Watchdogs to MPs: Do more homework on gov't hiring
Integrity Commissioner Christiane Ouimet is shown in Ottawa in this June 19, 2007 file photo. (Patrick Doyle / THE CANADIAN PRESS)
The Canadian Press
Published Thursday, March 3, 2011 7:47PM EST
OTTAWA - Parliament's independent officers are advising MPs to more carefully vet appointments to watchdog roles in the wake of former public sector integrity commissioner Christiane Ouimet's spectacular flame-out.
Seven independent agents of Parliament, including the auditor general and chief electoral officer, have sent a joint letter to five Commons committees urging them to learn lessons from the Ouimet fiasco.
Ouimet resigned shortly before Auditor General Sheila Fraser issued a scathing report last December that castigated the former commissioner for failing to do her job and berating her staff.
Fraser found Ouimet had received 228 allegations of wrongdoing from bureaucrats and investigated only seven. She had not made one finding of wrongdoing.
"While the report of the Auditor General noted serious concerns with the performance of a fellow agent of Parliament, it can also be viewed as evidence that the accountability system works and that there are mechanisms in place to monitor the activities of the agents of Parliament," the watchdogs write in the Feb. 16 letter, obtained by The Canadian Press.
"It is timely, however, to examine whether the issues reported by the Auditor General could have been identified sooner."
That's a diplomatic poke at House of Commons committees, which the agents say have many tools at their disposal to scrutinize the appointments and work of watchdogs. For one, MPs can ask members of the Privy Council Office, the bureaucratic body that supports the prime minister's office, to appear at their various committees to explain how and why a certain person was hired.
Cabinet appoints agents of Parliament after the names have been approved by both the Commons and the Senate. Leaders of the opposition parties must also be consulted on the appointments.
"The fact that agents of Parliament have security of tenure and are removable only for cause on the address of both Houses further emphasizes the need for a rigorous appointment process," they write.
"Accountability mechanisms may not compensate for the appointment of an unsuitable candidate."
And just in case MPs aren't sure what to ask PCO staff about those appointments, the agents provide a list of possible questions, including: Was the vacancy advertised? How many candidates were interviewed? Who was on the selection/advisory committee? What were their qualifications?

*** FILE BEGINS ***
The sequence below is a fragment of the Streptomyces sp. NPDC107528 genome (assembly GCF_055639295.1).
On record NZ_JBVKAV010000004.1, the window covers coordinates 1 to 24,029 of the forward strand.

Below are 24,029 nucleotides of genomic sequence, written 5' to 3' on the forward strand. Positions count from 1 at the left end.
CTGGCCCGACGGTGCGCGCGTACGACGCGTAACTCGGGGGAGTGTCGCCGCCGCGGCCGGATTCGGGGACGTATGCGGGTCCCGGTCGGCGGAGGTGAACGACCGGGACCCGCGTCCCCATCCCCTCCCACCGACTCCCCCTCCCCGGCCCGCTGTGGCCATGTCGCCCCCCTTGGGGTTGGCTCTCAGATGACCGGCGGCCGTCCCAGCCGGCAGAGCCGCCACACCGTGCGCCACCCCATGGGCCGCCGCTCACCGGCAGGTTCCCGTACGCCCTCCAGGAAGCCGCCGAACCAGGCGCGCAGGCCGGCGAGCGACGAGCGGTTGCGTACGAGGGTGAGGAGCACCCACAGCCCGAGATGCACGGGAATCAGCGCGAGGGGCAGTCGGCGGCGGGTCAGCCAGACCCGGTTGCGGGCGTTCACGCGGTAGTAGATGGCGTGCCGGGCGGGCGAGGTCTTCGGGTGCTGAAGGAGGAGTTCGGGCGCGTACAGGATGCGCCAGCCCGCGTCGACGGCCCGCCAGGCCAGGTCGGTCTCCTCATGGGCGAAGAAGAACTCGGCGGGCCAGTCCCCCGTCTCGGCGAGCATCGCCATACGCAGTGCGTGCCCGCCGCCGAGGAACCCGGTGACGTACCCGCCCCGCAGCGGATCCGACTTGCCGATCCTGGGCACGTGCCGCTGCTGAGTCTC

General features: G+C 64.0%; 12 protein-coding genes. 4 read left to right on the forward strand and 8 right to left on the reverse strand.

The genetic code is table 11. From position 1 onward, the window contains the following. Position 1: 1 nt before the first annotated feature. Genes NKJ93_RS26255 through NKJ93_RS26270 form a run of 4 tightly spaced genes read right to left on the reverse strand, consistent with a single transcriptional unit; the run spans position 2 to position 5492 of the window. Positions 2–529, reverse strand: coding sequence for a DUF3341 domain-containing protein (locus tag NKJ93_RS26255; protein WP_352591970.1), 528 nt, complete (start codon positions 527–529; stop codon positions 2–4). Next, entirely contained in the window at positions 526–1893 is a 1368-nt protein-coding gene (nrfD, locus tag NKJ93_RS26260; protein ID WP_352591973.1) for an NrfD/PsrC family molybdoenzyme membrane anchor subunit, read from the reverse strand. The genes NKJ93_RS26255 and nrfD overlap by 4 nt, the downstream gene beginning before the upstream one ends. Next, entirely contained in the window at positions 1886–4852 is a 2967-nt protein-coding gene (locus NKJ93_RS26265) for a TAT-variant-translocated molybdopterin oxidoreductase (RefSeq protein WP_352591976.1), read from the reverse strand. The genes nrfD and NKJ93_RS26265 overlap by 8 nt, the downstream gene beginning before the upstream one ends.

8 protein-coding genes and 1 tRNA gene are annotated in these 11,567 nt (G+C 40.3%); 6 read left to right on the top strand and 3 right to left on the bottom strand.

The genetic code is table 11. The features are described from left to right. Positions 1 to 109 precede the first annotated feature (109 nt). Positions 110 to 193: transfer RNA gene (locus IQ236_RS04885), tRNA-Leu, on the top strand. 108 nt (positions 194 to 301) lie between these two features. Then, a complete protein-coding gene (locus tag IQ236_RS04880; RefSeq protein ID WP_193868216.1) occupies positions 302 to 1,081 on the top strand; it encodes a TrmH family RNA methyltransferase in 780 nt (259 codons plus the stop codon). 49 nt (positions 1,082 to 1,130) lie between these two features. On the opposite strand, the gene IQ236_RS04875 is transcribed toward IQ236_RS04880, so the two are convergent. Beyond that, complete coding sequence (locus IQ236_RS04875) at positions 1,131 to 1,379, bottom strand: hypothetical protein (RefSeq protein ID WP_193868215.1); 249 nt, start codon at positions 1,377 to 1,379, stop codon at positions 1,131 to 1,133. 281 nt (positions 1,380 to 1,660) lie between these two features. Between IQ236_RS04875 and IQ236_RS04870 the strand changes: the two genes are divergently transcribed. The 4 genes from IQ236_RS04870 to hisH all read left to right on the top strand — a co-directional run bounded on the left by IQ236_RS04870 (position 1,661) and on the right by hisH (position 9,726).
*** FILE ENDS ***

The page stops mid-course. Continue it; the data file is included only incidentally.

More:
The paper goes on to describe the different reports that Commons committeescould look at to ensure that agents of Parliament are doing their work properly -- annual departmental performance reports and internal audit plans and reports as just a few examples.
The paper's cover letter was signed by Auditor General Sheila Fraser, Lobbying Commissioner Karen Shepherd, Chief Electoral Officer Marc Mayrand, Information Commissioner Suzanne Legault, Privacy Commissioner Jennifer Stoddart and Official Languages Commissioner Graham Fraser.
NDP MP Pat Martin, vice-chairman of the Commons committee on government operations and estimates, called the paper a "slap down for a committee that was asleep at the switch."
"I accept some of the blame for that as the vice-chair of the oversight committee that was supposed to be watching Christiane Ouimet. Report after report after report came by our committee without comment," Martin said Thursday.
He called the missive from the watchdogs "a rebuke and a verbal spanking in very diplomatic terms, but a spanking nevertheless."
Ouimet's interim replacement, Mario Dion, also put his name to the document which describes agents of Parliament as "guardians of values that transcend the political objectives and partisan debates of the day."
The Canadian Press reported earlier this week that Dion had sent an email last month to a PCO official, aimed at giving Privy Council Clerk Wayne Wouters a heads up about a matter that might come up during a committee inquiry into Ouimet's conduct.
"A former senior official at the office has retained legal counsel in order to pursue a claim for constructive dismissal. I will be pleased to provide details to a PCO officer to ensure Wayne is not blind-sided," Dion writes.
Liberal MP Joe Volpe has said Dion's email, and others between Ouimet and PCO officials and cabinet ministers, suggests the integrity commissioner's office is not acting in the independent manner expected of watchdogs.
A source familiar with the terms of Ouimet's departure said she had been paid approximately $400,000 in severance.